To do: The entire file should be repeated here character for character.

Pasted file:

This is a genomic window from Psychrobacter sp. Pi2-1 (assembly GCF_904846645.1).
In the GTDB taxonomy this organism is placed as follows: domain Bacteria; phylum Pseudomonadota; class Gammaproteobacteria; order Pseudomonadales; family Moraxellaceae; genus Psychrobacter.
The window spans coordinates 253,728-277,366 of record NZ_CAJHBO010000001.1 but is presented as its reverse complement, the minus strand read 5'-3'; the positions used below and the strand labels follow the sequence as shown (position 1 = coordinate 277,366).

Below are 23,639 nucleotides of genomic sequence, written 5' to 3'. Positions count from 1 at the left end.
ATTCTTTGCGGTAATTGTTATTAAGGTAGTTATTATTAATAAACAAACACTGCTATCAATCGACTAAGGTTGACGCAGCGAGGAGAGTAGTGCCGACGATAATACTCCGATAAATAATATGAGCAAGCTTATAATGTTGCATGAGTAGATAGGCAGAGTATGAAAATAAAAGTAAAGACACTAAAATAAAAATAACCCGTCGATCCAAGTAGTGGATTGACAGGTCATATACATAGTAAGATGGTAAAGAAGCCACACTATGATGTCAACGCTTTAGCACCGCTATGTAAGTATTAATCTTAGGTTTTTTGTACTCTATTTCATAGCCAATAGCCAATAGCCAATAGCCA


This is a genomic window from Psychrobacter sp. Pi2-1 (assembly GCF_904846645.1).
In the GTDB taxonomy this organism is placed as follows: domain Bacteria; phylum Pseudomonadota; class Gammaproteobacteria; order Pseudomonadales; family Moraxellaceae; genus Psychrobacter.
The window spans coordinates 253,728-277,366 of record NZ_CAJHBO010000001.1 but is presented as its reverse complement, the minus strand read 5'-3'; the positions used below and the strand labels follow the sequence as shown (position 1 = coordinate 277,366).

Below are 23,639 nucleotides of genomic sequence, written 5' to 3'. Positions count from 1 at the left end.
ATTCTTTGCGGTAATTGTTATTAAGGTAGTTATTATTAATAAACAAACACTGCTATCAATCGACTAAGGTTGACGCAGCGAGGAGAGTAGTGCCGACGATAATACTCCGATAAATAATATGAGCAAGCTTATAATGTTGCATGAGTAGATAGGCAGAGTATGAAAATAAAAGTAAAGACACTAAAATAAAAATAACCCGTCGATCCAAGTAGTGGATTGACAGGTCATATACATAGTAAGATGGTAAAGAAGCCACACTATGATGTCAACGCTTTAGCACCGCTATGTAAGTATTAATCTTAGGTTTTTTGTACTCTATTTCATAGCCAATAGCCAATAGCCAATAGCCA